Iran Nuclear NewsEU Imposes 1st Sanctions on Iran Since Nuclear Deal

EU Imposes 1st Sanctions on Iran Since Nuclear Deal


EU Imposes 1st Sanctions on Iran Since Nuclear Deal

Iran Focus

London, 10 Jan – In response to Iran’s terrorist activity over the past year in Europe, the European Union has decided to impose its first sanctions against Iran since the 2015 nuclear deal.

Both France and Denmark foiled two plots to kill dissidents on European soil last year, and on Tuesday, the Netherlands attributed the murders of two Iranian dissidents to the Iranian government.

After the Trump administration withdrew from the Joint Comprehensive Plan of Action (JCPOA) nuclear agreement last May (a move strongly opposed by the EU) the US has pressured its European allies to take a tougher line on Iran. On Tuesday, Washington welcomed the EU’s decision to impose sanctions on Iran.

Secretary of State Mike Pompeo said, “By taking action today, European nations sent Iran a clear message that terrorism will not be tolerated.” He added, “The U.S. strongly supports the new sanctions and stands with our European allies as we counter this common threat.”

Last October, France froze the assets of two senior Iranian officials and a state-run security department over a disrupted bomb plot. Weeks later, Denmark recalled its ambassador from Tehran after exposing an assassination plot. The new sanctions — the first post-JCPOA EU-wide punitive measure taken — target the same two Iranian officials, Assadollah Assadi and Saeid Hashemi Moghadam, as well as the internal security division of the ministry of intelligence (MOIS), mirroring the measures that France took last fall.

Assadi, a diplomat at Iran’s embassy in Vienna, was charged for his alleged role in an attempt to bomb an Iranian opposition rally near Paris last summer, and is awaiting trial in Belgium. In attendance at the rally were former New York City Mayor Rudy Giuliani, former House Speaker Newt Gingrich and former FBI Director Louis Freeh, who all support the National Council of Resistance of Iran (NCRI)/Mujahideen-e Khalq (MEK), who hosted the event.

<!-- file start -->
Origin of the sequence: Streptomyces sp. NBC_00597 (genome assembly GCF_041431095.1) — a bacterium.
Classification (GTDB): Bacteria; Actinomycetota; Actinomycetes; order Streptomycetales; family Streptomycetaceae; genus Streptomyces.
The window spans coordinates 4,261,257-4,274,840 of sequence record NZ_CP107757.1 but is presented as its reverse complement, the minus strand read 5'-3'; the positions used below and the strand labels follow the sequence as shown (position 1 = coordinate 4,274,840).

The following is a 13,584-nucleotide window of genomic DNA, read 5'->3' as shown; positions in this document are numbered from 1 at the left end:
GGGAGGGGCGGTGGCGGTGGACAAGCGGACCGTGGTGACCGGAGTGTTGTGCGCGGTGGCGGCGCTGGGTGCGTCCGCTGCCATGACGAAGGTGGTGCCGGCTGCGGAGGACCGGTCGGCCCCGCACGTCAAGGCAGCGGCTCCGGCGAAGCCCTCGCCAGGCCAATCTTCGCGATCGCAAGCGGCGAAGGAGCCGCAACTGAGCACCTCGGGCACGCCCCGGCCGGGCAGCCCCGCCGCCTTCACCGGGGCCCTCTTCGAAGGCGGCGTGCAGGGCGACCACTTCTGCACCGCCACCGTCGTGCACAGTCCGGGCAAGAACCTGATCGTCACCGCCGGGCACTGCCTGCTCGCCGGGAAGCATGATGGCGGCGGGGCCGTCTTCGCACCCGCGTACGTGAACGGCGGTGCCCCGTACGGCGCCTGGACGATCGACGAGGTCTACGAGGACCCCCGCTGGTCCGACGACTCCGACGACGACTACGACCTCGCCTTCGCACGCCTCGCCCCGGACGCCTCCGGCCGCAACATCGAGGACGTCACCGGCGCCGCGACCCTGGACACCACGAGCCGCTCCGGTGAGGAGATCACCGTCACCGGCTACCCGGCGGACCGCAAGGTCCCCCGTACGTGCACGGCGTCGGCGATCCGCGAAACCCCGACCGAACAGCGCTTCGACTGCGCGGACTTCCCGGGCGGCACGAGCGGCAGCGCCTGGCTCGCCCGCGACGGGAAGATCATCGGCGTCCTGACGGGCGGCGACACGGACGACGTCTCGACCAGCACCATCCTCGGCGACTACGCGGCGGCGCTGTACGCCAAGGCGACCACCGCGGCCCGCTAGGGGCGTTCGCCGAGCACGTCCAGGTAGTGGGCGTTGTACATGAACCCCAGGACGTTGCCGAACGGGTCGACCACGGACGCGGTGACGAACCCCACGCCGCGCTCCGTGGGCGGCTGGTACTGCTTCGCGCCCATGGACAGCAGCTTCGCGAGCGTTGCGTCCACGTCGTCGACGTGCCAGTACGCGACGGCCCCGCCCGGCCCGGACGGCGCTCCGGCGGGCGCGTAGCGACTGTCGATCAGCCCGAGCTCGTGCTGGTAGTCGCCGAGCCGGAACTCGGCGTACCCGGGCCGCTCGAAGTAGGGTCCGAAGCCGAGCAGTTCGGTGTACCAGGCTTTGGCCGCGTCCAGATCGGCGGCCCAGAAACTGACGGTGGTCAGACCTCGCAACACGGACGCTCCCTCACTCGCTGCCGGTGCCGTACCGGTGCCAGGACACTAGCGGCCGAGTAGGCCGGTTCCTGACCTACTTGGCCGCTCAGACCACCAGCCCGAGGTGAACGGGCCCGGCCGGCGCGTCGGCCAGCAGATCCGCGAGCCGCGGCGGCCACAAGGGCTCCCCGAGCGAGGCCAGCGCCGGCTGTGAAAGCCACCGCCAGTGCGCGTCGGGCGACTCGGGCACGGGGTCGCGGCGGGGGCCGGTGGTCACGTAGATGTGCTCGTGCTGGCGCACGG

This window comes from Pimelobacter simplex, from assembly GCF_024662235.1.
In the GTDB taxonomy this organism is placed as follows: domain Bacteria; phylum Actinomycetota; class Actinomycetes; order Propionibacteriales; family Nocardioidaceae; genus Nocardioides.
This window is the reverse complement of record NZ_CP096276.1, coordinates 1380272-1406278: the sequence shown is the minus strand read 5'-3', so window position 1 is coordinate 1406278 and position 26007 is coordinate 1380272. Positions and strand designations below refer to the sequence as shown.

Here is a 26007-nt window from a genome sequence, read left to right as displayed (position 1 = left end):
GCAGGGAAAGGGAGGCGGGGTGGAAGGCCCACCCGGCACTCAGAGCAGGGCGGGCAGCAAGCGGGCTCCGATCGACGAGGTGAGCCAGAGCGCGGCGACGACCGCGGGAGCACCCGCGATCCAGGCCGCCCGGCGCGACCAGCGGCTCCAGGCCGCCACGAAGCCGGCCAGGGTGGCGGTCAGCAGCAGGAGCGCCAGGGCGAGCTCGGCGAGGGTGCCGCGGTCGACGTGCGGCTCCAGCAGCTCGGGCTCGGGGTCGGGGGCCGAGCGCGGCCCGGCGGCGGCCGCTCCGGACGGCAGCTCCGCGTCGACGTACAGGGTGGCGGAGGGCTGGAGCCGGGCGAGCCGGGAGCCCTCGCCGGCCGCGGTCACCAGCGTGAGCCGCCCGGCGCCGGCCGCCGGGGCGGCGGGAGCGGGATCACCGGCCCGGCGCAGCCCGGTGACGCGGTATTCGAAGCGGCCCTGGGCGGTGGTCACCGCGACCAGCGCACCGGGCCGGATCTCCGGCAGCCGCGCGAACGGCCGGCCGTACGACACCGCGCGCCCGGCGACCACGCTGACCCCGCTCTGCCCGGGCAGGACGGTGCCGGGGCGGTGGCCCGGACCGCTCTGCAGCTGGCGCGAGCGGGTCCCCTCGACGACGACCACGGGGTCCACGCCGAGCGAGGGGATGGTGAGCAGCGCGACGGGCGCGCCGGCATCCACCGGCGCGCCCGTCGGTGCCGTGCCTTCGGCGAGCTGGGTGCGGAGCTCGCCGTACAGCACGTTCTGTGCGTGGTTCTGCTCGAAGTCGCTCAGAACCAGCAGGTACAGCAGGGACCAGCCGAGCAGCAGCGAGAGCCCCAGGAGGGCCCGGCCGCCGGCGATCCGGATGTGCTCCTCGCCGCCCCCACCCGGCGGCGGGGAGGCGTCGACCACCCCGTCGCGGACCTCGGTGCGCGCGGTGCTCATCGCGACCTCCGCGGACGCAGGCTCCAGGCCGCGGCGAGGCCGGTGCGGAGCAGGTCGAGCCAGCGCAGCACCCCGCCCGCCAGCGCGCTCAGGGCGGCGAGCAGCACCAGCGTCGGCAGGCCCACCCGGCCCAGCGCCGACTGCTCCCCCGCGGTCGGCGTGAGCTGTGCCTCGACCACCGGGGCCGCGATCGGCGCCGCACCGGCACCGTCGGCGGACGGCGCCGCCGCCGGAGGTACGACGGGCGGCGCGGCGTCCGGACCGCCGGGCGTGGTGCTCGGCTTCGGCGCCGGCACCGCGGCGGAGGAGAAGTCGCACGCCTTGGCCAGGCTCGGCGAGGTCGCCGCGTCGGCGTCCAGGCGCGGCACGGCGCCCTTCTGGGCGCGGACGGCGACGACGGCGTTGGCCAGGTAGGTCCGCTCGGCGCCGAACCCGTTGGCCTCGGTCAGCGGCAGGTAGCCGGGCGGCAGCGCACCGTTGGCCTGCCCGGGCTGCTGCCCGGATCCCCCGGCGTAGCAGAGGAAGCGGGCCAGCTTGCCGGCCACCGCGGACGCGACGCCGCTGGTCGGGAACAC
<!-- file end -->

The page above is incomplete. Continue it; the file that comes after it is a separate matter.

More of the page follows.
On Tuesday, the NCRI’s Secretariat called on the EU to not only impose the targeted sanctions, but to also blacklist the MOIS and the Islamic Revolutionary Guard Corps (IRGC) in their entirety, shut down Iranian embassies, and expel what NCRI called its “diplomat-terrorists.”

The Arab Struggle Movement for the Liberation of Ahwaz (ASMLA) was the target of the foiled plot in Denmark. ASMLA is another dissident group who seek an autonomous state in the oil-rich Khuzestan province, which is home to Iran’s ethnic Arab minority.

The group was also the target of two murders in the Netherlands. ASMLA’s exiled leader, Ahmad Mola Nissi, was gunned down in The Hague in November of 2017. Another exiled Iranian in the Netherlands was shot two years perviously — Mohammad-Reza Kolahi Samadi, an MEK member wanted by Iran. Dutch Foreign Minister Stef Blok said that the Dutch intelligence service AIVD has uncovered “strong indications” that Iran was involved in the killing of Nissi and Samadi, both Dutch citizens.

Blok referred to the wider EU action in response to Iranian “assassinations and attacks on E.U. territory,” in a letter to parliament, and added that if Iran does not “remove the present concerns” and cooperate in criminal investigations, further sanctions are possible.

However, the EU views the JCPOA as a diplomatic victory and an economic coup, so it is not surprising that Blok also said that the EU was making a distinction between the terror dispute with Iran and the JCPOA. In fact, he said that as long as Iran complies with its obligations under the nuclear agreement, the EU will do so too. The EU continues to look for ways to keep doing business with Iran without falling foul of U.S. sanctions, to Washington’s annoyance.

The EU’s decision regarding sanctions is being taken pursuant to a 2001 EU “common position” document, whose annex comprises a list of organizations and individuals deemed as terrorist. Five Iranians are on the list, including IRGC-Qods Force head Maj. Gen. Qassem Soleimani and four other men accused by the U.S. government of involvement in a foiled Qods Force plot to assassinate the Saudi ambassador to the US by bombing a Washington restaurant in 2011. The list also includes the “military wing” of Hezbollah, Iran’s Shi’ite proxy in Lebanon.

While Tehran denies the European government’s claims, Foreign Minister Javad Zarif responded to news of the sanctions by accusing the EU of sheltering terrorists wanted in Iran, such as the member of the MEK.

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